Sales of electric two-wheelers plummet, industry says temporary blow
Electric two-wheeler registrations fell 20% from April to 39,339 in May after a month-on-month sales increase, according to vehicle registration data on the VAHAN portal.
While industry experts said the drop in registrations in a growing market, especially with demand outstripping supply for most vehicle segments, indicates subdued sentiment, it could be temporary and not will not last beyond June-July.
Some experts said that several factors, such as supply chain disruptions and safety concerns regarding electric vehicle batteries and the build quality of existing products, have forced manufacturers to reassess their product standards, following examples of two-wheeler fires. In addition, e-scooter companies are also cautious as EV battery and safety standards are expected to be rolled out soon.
“There is some trepidation in the minds of buyers due to the numerous cases of quality issues and fires in electric vehicles that have been reported recently. While this may not result in a lasting slowdown in demand, there has been a slight drop as some customers choose to delay purchases, awaiting clarification from government and OEMs in terms of compliance with new battery safety rules. , Vinkesh Gulati, President, Federation of Automobile Dealers Associations of India, said in an interview.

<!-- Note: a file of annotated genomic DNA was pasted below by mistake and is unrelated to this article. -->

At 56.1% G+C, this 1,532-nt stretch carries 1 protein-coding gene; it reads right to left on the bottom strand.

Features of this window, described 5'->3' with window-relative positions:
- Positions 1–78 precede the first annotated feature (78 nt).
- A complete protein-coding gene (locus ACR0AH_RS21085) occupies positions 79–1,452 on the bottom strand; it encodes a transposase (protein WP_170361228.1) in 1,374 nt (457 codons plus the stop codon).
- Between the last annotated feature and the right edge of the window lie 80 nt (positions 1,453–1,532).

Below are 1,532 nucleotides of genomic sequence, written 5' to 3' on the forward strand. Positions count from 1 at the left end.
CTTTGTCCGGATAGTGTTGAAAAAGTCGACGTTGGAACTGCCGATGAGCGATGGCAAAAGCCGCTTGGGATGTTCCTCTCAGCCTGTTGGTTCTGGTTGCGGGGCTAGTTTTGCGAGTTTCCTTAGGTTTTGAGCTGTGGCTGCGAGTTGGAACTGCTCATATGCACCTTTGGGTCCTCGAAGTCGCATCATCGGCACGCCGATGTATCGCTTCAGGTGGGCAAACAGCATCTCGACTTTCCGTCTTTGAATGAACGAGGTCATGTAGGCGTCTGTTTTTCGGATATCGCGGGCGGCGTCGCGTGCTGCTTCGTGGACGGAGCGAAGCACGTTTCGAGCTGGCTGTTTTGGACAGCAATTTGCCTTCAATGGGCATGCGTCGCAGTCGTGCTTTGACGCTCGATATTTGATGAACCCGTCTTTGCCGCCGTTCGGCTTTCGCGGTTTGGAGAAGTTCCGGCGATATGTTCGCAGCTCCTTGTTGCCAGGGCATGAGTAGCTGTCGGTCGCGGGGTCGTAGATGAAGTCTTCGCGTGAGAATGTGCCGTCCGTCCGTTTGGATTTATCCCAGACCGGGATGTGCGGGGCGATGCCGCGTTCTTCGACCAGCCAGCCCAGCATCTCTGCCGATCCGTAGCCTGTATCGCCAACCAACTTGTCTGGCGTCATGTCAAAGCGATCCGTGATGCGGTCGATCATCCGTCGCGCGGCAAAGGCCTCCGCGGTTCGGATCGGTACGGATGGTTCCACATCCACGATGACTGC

Hero Electric, which held pole position in electric two-wheeler sales until a few months ago, slipped to fifth place in May, with 2,849 registrations.
“April was a month of failure for us. We were only able to resume production on May 15. It took a month and a half to resolve the supply chain issues we were facing. We uprooted and revamped our production lines and have now reached a capacity of 200,000 units. We will again become the market leader from next month,” said Sohinder Gill, CEO of Hero Electric.
“There has been a slight drop in walk-in visits for the industry following the fires, but all major OEMs now have waiting periods and demand continues to be strong,” Gill added.
In May, the major OEMs, with the exception of Ather Energy, Bajaj Auto and Revolt Motor, recorded a drop in registrations. Ola Electric, which is one of the top two players in the electric two-wheeler market, saw its registrations drop by 28%. Registrations of TVS Motor fell 69%, Hero Electric 57%, Okinawa 16% and Ampere 11%, according to VAHAN data, compiled by Elara Capital.
Electric vehicle penetration of total two-wheeler registrations in May stood at 3.2%, down from 4.1% in April. “Overperformers and underperformers at the firm level would vary depending on which firm is able to scale,” said Jay Kale, senior vice president at Elara Capital.
Hero MotoCorp, India’s largest two-wheeler maker, announced last week that it is postponing plans to roll out its first electric two-wheeler for a few months and will hit the market during the festive season, citing a shortage of semiconductors.
“Electric two-wheeler volumes fell month over month in absolute terms and as a contribution to two-wheeler volumes. This could be attributed to chip shortages leading to supply constraints and a slowdown in demand after a number of fires. The government’s position on battery safety standards and the response of OEMs to additional safety and testing requirements will be closely watched in the coming months,” Kale said.